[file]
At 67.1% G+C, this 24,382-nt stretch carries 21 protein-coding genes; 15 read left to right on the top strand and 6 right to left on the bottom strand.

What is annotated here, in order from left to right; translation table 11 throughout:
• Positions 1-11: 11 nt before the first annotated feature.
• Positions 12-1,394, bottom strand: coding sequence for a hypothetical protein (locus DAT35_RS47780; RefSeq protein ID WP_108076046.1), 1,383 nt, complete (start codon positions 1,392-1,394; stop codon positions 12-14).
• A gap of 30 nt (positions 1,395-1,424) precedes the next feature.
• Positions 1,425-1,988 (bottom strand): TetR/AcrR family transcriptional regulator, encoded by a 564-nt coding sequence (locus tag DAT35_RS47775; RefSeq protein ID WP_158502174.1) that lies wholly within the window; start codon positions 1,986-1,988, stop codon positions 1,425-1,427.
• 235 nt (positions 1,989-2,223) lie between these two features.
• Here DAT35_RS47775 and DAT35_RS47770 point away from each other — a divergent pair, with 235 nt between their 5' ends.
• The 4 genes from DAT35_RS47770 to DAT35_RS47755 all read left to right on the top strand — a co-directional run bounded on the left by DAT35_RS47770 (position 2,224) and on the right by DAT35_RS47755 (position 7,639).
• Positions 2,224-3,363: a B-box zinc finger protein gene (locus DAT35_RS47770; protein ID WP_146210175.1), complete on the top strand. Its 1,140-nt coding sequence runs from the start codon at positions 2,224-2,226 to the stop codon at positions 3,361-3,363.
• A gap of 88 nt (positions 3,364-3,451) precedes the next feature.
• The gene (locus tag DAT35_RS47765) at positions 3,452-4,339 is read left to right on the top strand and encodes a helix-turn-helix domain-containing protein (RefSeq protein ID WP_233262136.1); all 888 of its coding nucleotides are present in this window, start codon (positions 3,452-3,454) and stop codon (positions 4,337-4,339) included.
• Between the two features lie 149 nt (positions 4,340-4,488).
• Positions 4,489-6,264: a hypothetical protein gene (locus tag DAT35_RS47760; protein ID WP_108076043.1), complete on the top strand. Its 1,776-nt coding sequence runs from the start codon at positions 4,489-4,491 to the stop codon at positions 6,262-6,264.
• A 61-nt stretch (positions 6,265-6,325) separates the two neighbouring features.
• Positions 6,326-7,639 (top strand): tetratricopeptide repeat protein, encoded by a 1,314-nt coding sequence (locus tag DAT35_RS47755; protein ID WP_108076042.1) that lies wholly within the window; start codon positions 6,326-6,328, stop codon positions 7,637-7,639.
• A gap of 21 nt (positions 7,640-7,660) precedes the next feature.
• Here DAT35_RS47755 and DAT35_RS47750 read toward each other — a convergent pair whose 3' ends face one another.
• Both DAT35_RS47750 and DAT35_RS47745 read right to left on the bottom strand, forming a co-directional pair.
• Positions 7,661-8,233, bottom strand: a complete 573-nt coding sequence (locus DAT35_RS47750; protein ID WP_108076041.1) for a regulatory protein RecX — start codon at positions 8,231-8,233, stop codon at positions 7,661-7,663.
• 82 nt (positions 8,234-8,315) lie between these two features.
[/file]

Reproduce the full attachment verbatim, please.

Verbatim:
At 67.1% G+C, this 24,382-nt stretch carries 21 protein-coding genes; 15 read left to right on the top strand and 6 right to left on the bottom strand.

What is annotated here, in order from left to right; translation table 11 throughout:
• Positions 1-11: 11 nt before the first annotated feature.
• Positions 12-1,394, bottom strand: coding sequence for a hypothetical protein (locus DAT35_RS47780; RefSeq protein ID WP_108076046.1), 1,383 nt, complete (start codon positions 1,392-1,394; stop codon positions 12-14).
• A gap of 30 nt (positions 1,395-1,424) precedes the next feature.
• Positions 1,425-1,988 (bottom strand): TetR/AcrR family transcriptional regulator, encoded by a 564-nt coding sequence (locus tag DAT35_RS47775; RefSeq protein ID WP_158502174.1) that lies wholly within the window; start codon positions 1,986-1,988, stop codon positions 1,425-1,427.
• 235 nt (positions 1,989-2,223) lie between these two features.
• Here DAT35_RS47775 and DAT35_RS47770 point away from each other — a divergent pair, with 235 nt between their 5' ends.
• The 4 genes from DAT35_RS47770 to DAT35_RS47755 all read left to right on the top strand — a co-directional run bounded on the left by DAT35_RS47770 (position 2,224) and on the right by DAT35_RS47755 (position 7,639).
• Positions 2,224-3,363: a B-box zinc finger protein gene (locus DAT35_RS47770; protein ID WP_146210175.1), complete on the top strand. Its 1,140-nt coding sequence runs from the start codon at positions 2,224-2,226 to the stop codon at positions 3,361-3,363.
• A gap of 88 nt (positions 3,364-3,451) precedes the next feature.
• The gene (locus tag DAT35_RS47765) at positions 3,452-4,339 is read left to right on the top strand and encodes a helix-turn-helix domain-containing protein (RefSeq protein ID WP_233262136.1); all 888 of its coding nucleotides are present in this window, start codon (positions 3,452-3,454) and stop codon (positions 4,337-4,339) included.
• Between the two features lie 149 nt (positions 4,340-4,488).
• Positions 4,489-6,264: a hypothetical protein gene (locus tag DAT35_RS47760; protein ID WP_108076043.1), complete on the top strand. Its 1,776-nt coding sequence runs from the start codon at positions 4,489-4,491 to the stop codon at positions 6,262-6,264.
• A 61-nt stretch (positions 6,265-6,325) separates the two neighbouring features.
• Positions 6,326-7,639 (top strand): tetratricopeptide repeat protein, encoded by a 1,314-nt coding sequence (locus tag DAT35_RS47755; protein ID WP_108076042.1) that lies wholly within the window; start codon positions 6,326-6,328, stop codon positions 7,637-7,639.
• A gap of 21 nt (positions 7,640-7,660) precedes the next feature.
• Here DAT35_RS47755 and DAT35_RS47750 read toward each other — a convergent pair whose 3' ends face one another.
• Both DAT35_RS47750 and DAT35_RS47745 read right to left on the bottom strand, forming a co-directional pair.
• Positions 7,661-8,233, bottom strand: a complete 573-nt coding sequence (locus DAT35_RS47750; protein ID WP_108076041.1) for a regulatory protein RecX — start codon at positions 8,231-8,233, stop codon at positions 7,661-7,663.
• 82 nt (positions 8,234-8,315) lie between these two features.